The different fields show sequences from the life of Mary and Christ, the entrance of Jesus in Jerusalem, the Last Supper, the figures of individual saints and symbolic scenes, Saint Martin, Saint Florian, etc. TThe Annunciation, the Birth, the Baptism and the Passion are depicted on other walls.The top half of the northern wall is occupied by a colorful procession, the Adoration of the Kings (Magis), with women, knights and soldiers all dressed in the style of the 15th century. The top half of the western wall by an allegorical y/macabre-history1.htm">Dance of Death which is the most famous and interesting of all the frescos.

The dance is depicted over the entrance door: two skeletons, one in the act of dancing and the other of playing a string instrument that resembles a mandolin, while leading by the hand a bishop and a king. A third skeleton is embracing a queen and an innkeeper and is flanked by two others. The author wants to represent the concept of equality of all in the face of death. These macabre arguments, in vogue during Medieval times, are often found on the cemetery churches in Germany, France and also Italy. It is an inescapable memento of life and of death, the leveler of every transient power. At times, thinking of death helps to better arrange one's time, assets and life itself.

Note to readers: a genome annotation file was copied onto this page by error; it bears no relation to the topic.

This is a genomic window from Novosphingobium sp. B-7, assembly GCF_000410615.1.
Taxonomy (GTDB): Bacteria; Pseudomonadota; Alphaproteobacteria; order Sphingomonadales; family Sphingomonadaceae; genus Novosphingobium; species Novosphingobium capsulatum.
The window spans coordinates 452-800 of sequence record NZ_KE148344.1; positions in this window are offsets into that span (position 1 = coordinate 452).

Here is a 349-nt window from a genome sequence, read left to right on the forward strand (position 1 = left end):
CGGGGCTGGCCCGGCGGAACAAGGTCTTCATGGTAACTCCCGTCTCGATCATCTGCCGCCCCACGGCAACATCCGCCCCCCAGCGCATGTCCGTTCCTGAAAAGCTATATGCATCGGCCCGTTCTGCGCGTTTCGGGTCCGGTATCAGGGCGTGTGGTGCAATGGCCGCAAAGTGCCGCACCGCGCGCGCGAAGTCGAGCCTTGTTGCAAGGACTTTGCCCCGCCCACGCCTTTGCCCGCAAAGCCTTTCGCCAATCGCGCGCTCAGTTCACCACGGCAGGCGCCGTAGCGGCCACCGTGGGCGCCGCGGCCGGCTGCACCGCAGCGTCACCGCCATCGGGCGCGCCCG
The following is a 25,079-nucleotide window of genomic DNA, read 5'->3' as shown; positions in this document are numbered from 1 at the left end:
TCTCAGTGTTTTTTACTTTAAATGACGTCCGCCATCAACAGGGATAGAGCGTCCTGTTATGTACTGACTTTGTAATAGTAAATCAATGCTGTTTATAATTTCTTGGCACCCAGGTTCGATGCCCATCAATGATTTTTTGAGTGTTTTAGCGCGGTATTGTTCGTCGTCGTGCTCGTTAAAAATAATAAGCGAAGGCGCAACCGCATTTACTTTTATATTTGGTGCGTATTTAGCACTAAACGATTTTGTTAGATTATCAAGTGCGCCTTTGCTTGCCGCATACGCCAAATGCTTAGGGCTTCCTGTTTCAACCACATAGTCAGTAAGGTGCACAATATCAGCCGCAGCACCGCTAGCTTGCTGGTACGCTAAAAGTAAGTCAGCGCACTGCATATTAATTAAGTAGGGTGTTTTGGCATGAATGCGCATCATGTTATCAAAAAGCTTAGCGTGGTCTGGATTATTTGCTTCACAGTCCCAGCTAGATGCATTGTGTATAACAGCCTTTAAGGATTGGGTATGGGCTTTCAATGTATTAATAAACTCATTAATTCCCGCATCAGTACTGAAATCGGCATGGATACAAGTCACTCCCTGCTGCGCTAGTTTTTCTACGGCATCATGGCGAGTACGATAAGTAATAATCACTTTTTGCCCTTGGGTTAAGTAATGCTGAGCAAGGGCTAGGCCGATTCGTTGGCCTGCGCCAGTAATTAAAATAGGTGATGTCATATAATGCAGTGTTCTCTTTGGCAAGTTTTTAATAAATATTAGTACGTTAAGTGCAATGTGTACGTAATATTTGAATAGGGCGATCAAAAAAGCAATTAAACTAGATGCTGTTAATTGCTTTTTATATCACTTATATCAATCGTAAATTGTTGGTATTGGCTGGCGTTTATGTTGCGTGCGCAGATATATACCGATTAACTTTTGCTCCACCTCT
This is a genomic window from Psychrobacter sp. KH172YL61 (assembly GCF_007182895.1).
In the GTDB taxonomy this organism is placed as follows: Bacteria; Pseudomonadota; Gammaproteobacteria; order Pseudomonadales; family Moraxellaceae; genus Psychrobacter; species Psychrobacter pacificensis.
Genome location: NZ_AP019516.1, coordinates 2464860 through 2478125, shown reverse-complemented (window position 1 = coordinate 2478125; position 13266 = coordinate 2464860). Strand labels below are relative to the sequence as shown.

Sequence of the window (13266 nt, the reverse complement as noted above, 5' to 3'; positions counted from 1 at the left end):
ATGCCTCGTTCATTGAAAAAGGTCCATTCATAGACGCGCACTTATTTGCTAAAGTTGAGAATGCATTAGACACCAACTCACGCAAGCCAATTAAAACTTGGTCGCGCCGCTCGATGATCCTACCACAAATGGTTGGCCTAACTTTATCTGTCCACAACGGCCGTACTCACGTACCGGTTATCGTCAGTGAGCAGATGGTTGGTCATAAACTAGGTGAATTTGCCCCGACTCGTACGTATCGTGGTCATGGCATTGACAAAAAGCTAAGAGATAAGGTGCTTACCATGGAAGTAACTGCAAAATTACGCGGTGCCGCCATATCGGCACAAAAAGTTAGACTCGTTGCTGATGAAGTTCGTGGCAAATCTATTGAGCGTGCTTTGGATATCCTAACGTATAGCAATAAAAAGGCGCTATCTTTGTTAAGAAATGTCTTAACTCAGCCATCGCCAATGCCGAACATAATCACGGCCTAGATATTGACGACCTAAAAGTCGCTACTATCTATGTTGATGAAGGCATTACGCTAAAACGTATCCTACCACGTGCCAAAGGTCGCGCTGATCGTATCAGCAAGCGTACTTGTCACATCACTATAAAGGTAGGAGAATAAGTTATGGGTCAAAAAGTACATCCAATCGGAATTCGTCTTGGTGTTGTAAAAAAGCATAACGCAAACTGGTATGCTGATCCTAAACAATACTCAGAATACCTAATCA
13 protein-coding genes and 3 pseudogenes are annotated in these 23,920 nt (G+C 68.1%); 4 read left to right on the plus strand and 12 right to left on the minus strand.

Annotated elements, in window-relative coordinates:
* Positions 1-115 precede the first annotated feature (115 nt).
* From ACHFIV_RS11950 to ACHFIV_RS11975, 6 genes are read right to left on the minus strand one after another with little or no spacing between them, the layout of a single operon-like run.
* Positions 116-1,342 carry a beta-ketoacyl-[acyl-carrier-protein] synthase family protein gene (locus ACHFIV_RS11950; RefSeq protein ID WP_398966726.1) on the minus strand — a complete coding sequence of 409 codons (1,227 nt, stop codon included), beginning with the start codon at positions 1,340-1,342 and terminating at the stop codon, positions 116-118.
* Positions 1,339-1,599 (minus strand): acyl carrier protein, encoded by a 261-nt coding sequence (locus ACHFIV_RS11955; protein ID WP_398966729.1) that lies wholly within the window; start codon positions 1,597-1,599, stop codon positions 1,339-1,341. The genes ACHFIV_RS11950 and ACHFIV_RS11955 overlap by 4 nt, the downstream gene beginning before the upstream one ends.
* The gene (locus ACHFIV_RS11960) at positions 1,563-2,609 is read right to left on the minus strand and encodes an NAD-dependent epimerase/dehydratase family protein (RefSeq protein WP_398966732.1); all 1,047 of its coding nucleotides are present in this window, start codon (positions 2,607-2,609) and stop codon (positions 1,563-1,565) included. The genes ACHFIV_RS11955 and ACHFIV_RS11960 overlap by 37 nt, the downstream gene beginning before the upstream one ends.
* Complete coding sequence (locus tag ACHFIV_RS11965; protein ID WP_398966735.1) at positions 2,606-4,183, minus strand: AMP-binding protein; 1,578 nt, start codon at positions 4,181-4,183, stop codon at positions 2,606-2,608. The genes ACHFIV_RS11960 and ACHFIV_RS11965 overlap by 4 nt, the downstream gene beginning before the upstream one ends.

During the remodelling of the church in the early 18th century, some of the paintings disappeared from the sanctuary or were damaged when new windows were installed. With time, the frescoes by Vincent of Kastav and his assistants became covered by mortar, to be rediscovered in 1913 and exhibited to the public.

Because of is frescoes, the Church of the Madonna of the Rocks is now a mecca for tourists and is frequented year round. To gain access to either the St. Martin parochial church and/or the little church of St. Mary of the Rocks which are kept locked, visitors must contact the Tinjan parochial office (phone num. 052-626-016) or the "keymasters" directly - Mrs. Sonja Šestan at Beram 38 (Tel. 052-622-903), or Mrs. Marija Gortan at Beram 33 (Tel. 052-622-444) at least half an hour prior to arrival to Beram.

See: Murals of the Santuary of St. Mary of Beram


  • Close-up photograph of church altar by Marisa Ciceran
  • Dario Alberi. ISTRIA - storia, arte, cultura. LINT (Trieste, 1997), p. 1453-61. All copyrights reserved by the author and publisher.

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This page compliments of Marisa Ciceran

Created: Saturday, Dcember 16, 2006, Last Update: Sunday, August 18, 2013